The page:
The use of mobile technologies in student learning environments is growing and represents the next great frontier for learning. Increasingly we will continue to see academic and corporate research invest, design, and launch new mobile applications, many of which can be used in an educational context.
How many people use mobile technology?
At the 2006 International
Consumer Electronics Show (CES), Yahoo! CEO Terry Semel outlined the explosive growth
of web-based and mobile technologies. According to Semel, there are 900 million
personal computers in the world. But this number pales in comparison to the 2
billion mobile phones currently being used around the world.
Even more astounding is how mobile devices are increasingly being used as the primary way in which people connect to the Internet. In fact, Semel notes that 50% of the Internet users outside the United States will most likely never use a personal computer to connect to the Internet. Rather, they will access information, connect with online learning communities, and create content for the Internet via a mobile device.
A recent study by the Irish National Teachers Organization (INTO) found that students are using their mobile phones for just about everything--except making phone calls. According to INTO, only 20% of the 671 students surveyed report using their mobiles to make phone calls, whereas 81% report using their mobile to communicate via text or IM messages.
The INTO survey seems to dovetail with the results of a 2005 Pew Internet and American Life study on teens and technology. Like their peers in Ireland, American youth preferring using IM or TM for everyday conversations with friends.
Other key findings from the Irish National Teachers Organization survey:
- 96% of 11 & 12 year old students have a mobile phone
- 60% have a camera on it
- 72 % say they use it to access the Internet
- 20% use it to make calls
- 81% use it to send texts
Recognizing the growing connection between mobile media and youth, the popular social networking community MySpace teamed with Helio to provide a mobile version that includes access to Yahoo! Mail, Yahoo! Messenger, and various Yahoo! services.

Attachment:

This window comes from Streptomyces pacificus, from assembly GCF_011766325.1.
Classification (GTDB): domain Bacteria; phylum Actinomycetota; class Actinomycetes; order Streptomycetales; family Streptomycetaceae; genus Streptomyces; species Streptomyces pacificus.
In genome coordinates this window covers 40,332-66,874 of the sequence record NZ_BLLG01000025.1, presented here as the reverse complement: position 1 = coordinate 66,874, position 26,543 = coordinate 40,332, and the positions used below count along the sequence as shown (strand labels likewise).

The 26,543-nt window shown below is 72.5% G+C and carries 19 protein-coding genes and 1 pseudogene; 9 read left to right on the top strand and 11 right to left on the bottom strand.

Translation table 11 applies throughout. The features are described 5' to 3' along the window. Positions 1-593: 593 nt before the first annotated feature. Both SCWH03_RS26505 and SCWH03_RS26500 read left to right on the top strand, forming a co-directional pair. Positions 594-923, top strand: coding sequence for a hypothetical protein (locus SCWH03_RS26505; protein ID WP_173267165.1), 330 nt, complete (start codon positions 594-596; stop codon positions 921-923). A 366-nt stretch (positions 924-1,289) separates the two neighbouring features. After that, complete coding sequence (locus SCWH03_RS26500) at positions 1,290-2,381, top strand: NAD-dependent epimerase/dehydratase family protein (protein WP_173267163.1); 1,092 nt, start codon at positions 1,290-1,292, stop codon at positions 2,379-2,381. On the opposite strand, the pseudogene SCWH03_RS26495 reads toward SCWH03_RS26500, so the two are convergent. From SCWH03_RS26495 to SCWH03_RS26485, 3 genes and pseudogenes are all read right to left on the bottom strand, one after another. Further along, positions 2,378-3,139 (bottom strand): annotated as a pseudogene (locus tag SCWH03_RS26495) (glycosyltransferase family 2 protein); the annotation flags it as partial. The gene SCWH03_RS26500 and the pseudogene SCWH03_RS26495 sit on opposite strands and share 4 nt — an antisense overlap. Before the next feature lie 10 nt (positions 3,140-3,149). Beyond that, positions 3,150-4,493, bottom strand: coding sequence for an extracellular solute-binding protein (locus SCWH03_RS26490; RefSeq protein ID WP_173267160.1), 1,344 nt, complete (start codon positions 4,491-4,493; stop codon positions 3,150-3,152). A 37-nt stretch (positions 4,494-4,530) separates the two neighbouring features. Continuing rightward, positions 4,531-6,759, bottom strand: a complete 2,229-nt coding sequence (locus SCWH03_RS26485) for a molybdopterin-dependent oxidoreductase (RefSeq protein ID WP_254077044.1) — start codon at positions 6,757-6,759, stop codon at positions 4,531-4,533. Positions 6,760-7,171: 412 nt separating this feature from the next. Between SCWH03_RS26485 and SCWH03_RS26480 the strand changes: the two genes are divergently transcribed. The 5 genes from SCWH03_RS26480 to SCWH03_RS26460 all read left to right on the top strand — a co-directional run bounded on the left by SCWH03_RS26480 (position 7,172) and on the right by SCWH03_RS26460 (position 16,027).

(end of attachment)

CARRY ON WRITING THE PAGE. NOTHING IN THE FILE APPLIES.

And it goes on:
A 2005 study conducted by the United States-based Kaiser Family Foundation found that, although 90% of teen online access occurs in the home, most Gen Y students also have web access via mobile devices such as a mobile phone (39%), portable gaming device (55%), or other web-enabled hand held device (13%).
In order to create a better and more relevant learning environment for the digital learning styles of the Gen Y student, there is a need to integrate new pedagogical strategies that support the authentic use of technology to support and foster student motivation, collaboration, and learning.
The convergence of mobile and social media technologies, on-demand content delivery and early adoption of portable media devices provides higher education with an opportunity to leverage these tools into learning environments that seem authentic to the Gen Y students filling the virtual and physical halls of the 21st century university.
If you're interested in learning more about how Gen Y uses mobile technology, be sure to attend the 2007 MashUp in San Francisco. Among the many conference sessions is a panel discussion all about youth and their love affair with cell phones and mobile technology. Sounds fascinating!
This is exactly the kind of conversation that needs to happen--especially here in the USA where our use of mobile technology to support student learning (mLearning) lags behind that of Asia, Africa, Europe, and Australia.